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So, I'm familiar with the "standard" explicit formula for the Bernoulli numbers:

$$B_m (n) = \sum^m_{k=0}\sum^k_{v=0}(-1)^v {k \choose v} {(n+v)^m \over k+1}$$

where choosing $n=0$ gives the Bernoulli numbers of the first kind and $n=1$ gives the Bernoulli numbers of the second kind. The term $(n+v)^m$ used in this formula basically means calculating Faulhaber's formula in a slight disguise, which of course depends on the Bernoulli numbers again. Wikipedia claims that the paper by Louis Saalsch├╝tz found at http://digital.library.cornell.edu/cgi/t/text/text-idx?c=math;idno=00450002 has some 38 other explicit formulae for the Bernoulli numbers, but unfortunately I can't read German and would not trust my understanding of the given formulae as a result. Is there any known explicit formula that doesn't rely on Faulhaber's formula the way the given formula does? Alternately, is there an English translation of that paper accessible anywhere?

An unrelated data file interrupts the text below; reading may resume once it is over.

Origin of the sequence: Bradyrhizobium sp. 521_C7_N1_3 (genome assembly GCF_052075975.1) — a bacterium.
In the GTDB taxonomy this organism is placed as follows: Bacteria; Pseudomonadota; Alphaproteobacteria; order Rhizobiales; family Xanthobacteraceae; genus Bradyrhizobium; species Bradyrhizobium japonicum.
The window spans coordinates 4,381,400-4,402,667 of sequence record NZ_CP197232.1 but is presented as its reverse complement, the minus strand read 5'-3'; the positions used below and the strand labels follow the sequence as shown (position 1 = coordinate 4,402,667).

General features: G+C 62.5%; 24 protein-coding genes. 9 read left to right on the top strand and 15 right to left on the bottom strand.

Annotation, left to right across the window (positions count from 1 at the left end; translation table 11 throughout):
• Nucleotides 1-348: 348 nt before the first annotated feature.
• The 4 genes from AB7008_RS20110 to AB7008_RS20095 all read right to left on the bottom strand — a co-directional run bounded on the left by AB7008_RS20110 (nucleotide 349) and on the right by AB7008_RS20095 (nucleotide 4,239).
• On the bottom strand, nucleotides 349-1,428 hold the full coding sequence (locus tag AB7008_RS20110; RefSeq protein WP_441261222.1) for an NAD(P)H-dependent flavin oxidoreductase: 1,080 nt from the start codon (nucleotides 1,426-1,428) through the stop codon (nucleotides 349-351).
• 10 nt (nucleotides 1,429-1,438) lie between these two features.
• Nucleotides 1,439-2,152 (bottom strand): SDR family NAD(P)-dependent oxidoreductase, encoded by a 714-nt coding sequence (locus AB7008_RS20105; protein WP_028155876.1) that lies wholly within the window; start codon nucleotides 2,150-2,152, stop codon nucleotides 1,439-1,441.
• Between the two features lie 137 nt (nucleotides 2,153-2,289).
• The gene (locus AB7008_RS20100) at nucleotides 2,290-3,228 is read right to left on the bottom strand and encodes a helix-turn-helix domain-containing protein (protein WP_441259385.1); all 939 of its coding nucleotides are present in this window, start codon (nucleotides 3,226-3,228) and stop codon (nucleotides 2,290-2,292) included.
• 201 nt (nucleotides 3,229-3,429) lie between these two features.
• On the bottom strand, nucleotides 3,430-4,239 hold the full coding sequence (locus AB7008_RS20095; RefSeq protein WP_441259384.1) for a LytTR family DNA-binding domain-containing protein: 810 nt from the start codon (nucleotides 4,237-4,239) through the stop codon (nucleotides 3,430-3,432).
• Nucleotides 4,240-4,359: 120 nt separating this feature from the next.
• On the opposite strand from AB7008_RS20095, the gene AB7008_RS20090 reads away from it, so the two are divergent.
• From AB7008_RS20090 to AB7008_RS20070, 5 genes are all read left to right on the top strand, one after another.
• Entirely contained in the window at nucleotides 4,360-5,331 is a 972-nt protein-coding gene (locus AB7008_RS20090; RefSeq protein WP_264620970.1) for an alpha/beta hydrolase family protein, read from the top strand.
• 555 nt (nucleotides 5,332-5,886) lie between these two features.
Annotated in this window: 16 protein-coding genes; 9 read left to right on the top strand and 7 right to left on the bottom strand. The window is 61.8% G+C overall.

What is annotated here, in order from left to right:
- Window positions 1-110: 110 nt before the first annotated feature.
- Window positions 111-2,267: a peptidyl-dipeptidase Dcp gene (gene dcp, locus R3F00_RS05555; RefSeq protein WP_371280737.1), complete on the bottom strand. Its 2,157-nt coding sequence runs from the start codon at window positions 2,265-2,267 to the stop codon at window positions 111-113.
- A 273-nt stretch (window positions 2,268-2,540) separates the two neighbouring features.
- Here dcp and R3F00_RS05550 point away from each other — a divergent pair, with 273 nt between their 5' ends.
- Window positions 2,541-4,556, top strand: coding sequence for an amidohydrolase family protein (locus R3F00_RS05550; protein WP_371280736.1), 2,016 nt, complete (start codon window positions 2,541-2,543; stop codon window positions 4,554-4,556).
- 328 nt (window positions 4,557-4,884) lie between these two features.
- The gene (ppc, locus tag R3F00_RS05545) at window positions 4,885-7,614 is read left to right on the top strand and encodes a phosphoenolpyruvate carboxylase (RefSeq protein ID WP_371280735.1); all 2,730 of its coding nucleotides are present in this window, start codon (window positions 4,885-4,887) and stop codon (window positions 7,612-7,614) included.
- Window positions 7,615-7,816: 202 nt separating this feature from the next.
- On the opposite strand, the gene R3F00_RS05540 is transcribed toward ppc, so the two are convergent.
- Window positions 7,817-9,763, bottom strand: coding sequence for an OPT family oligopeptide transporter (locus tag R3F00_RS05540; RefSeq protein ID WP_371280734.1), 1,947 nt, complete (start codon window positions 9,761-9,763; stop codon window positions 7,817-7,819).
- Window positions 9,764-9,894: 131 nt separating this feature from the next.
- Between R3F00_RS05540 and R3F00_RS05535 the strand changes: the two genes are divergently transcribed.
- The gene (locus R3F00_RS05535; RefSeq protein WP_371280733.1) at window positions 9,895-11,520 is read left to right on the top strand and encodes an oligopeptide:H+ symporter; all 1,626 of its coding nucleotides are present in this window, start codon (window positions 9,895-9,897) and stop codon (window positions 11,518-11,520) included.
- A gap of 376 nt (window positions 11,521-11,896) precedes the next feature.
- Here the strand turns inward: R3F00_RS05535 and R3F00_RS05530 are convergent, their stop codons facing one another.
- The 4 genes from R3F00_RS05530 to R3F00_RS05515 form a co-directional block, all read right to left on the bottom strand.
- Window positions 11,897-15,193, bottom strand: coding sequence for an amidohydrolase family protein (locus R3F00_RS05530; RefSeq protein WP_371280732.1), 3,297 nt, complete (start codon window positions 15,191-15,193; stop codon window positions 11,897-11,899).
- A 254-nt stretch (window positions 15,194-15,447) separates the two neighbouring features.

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In your mind does $e=\sum_{k\ge0}1/k!$ not 'implicitly recapitulate' the other definition $e=\lim(1+1/n)^n$ as $n\to\infty$? –  oldrinb Sep 18 '13 at 15:47
    
Not necessarily, although of course they are related. The fact is that you can calculate those expressions separately from one another, whereas using the expression I gave to calculate the coefficients for Faulhaber's formula requires you to employ Faulhaber's formula, which is the sort of dependence I would like to avoid. –  David Sep 18 '13 at 15:51
    
These aren't Bernoulli numbers, they are Bernoulli polynomials. Which would you like an expression for, the former or the latter? In either case, do some of the formulas on the wiki page entice you? en.wikipedia.org/wiki/Bernoulli_polynomials –  Alex R. Sep 18 '13 at 19:14
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